How we can become better trainers by learning from children
As a relatively recent university graduate, I am acutely aware of how many aspects of my new professional life still retain aspects of being a student. Sit in on this meeting/lecture, take notes and contribute where appropriate. Write up this report for the client/professor. Work together with your teammates/group members to get this presentation ready. All of these are different ways for us to learn. If we accept a definition of learning to be "any process that in living organisms leads to a permanent capacity change" (Illeris, 2007), then we as trainers for our clients should be aware of as many tools and methods at our disposal as possible to elicit this capacity change. Perhaps looking back to what inspired us to learn as children will help us with this task.
Prior to entering the professional workforce, I spent most of my summers during high school and college as an educator for middle school-aged children. This gave me the perspective to realize that despite the obvious differences in materials for teaching children and adults, the key concepts boil down to the same thing. To learn effectively, a subject needs to be understandable, it needs to be motivating, and it should be fun.Make sure it's understandable
You wouldn't just dump a child into an airplane's cockpit and expect them to be able to fly the thing. For kids, they spend most of their learning years being taught things in small chunks. Show them how each of the main controls of the plane works, putting it in terms they're familiar with. For our clients, we should try to make sure they're as comfortable with the new ways of working as possible. To begin with, make sure the content itself is understandable. Show how the new ways are better than the old, drawing any similarities you need to in order to aid the transition. This will help make them more comfortable with the new content and make them less likely to fall back on old methods.Find the right motivation
"You want to go see Gram-gram on the other side of the country? A plane's the fastest way of getting there." Now our hypothetical child is excited about the plane and learning about its operation. In case they're not, we tell them they can either learn to fly, or they'll spend significantly longer driving, cooped up in the car and hotels, so if they want to go see Gram-gram, they'll need to learn to fly. Our clients may just need the right frame of mind to want to learn, and it's our job to find the proper incentives.Find the fun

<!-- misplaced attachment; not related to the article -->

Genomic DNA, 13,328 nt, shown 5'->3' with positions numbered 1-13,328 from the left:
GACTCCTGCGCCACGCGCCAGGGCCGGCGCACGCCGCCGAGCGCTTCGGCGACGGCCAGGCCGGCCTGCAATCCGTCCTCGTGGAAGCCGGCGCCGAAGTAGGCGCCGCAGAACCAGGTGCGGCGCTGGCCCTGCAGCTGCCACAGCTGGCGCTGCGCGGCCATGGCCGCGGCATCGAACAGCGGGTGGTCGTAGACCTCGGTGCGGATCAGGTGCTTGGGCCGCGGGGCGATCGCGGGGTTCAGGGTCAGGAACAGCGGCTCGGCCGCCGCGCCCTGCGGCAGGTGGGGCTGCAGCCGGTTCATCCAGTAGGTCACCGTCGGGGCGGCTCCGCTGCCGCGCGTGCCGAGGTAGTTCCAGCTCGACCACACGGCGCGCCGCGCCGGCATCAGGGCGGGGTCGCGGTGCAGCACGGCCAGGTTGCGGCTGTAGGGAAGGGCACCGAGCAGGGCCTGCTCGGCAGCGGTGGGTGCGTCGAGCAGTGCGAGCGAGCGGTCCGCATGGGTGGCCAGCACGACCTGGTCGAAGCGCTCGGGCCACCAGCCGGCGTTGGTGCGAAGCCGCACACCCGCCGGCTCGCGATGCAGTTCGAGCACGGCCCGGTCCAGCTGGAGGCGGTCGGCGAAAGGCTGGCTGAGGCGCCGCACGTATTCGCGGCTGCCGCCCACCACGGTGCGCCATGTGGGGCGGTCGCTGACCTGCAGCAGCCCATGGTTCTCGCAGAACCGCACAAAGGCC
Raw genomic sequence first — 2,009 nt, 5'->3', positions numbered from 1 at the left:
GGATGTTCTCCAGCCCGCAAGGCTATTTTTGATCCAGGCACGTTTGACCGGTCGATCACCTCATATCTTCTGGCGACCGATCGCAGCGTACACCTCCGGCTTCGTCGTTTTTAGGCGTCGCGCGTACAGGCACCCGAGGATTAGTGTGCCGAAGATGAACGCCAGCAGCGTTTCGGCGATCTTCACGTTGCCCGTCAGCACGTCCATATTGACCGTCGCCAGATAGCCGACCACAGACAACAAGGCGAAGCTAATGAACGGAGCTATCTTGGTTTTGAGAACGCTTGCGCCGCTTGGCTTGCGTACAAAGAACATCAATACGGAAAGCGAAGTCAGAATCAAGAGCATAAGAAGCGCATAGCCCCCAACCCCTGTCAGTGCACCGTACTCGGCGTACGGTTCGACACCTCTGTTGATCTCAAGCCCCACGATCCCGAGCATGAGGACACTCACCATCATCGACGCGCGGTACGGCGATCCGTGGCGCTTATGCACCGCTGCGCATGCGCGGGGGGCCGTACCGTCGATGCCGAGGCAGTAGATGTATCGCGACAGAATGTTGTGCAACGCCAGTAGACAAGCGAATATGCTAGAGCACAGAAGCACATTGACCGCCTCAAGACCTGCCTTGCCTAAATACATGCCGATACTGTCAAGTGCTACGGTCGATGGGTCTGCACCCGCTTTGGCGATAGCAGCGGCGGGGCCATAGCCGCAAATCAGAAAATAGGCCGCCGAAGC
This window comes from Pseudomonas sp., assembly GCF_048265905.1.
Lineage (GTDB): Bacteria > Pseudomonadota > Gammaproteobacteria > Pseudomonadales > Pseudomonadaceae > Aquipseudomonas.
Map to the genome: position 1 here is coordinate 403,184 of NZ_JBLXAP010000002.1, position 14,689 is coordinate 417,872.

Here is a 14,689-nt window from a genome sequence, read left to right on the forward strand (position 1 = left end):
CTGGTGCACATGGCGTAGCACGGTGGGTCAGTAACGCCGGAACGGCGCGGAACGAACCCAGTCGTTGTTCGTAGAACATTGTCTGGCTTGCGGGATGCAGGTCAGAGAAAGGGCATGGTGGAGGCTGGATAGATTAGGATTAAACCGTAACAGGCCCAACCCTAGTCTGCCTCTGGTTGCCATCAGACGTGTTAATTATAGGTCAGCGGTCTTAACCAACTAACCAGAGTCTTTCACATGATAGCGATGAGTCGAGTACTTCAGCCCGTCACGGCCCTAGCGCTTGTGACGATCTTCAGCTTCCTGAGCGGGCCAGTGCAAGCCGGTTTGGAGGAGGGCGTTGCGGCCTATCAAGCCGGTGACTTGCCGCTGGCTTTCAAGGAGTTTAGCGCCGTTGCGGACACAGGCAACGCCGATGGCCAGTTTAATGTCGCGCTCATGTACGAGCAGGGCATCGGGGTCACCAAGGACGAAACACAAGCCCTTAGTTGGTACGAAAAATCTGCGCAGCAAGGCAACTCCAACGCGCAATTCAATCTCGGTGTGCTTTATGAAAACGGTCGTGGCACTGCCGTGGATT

Once you've gotten most of the way towards convincing people into learning, making them realize that it can be fun is the last push you need. Just remind our new pilot that they're flying an airplane, and they should be so stoked about this they'll hardly remember any reluctance they might have had. With our clients, one method of accomplishing this is via Gamification, one of our newer offerings. Gamification has many forms, but they're all used to drive user adoption and participation by encouraging desired behaviors and actions. If you'd like to learn more about Gamification, click either of these two links for some good articles on the topic: link 1 and link 2.
I think it's safe to say that most people still have a bit of a child at heart. There are far more similarities between children and adults than many realize. With educating them, many of the same techniques still work, just scaled up a bit. We may not necessarily be teaching them to fly an airplane, but we can still find the 'cool' in everything we do.
 Illeris, K. (2007). How We Learn: Learning and non-learning in school and beyond. London/New York: Routledge.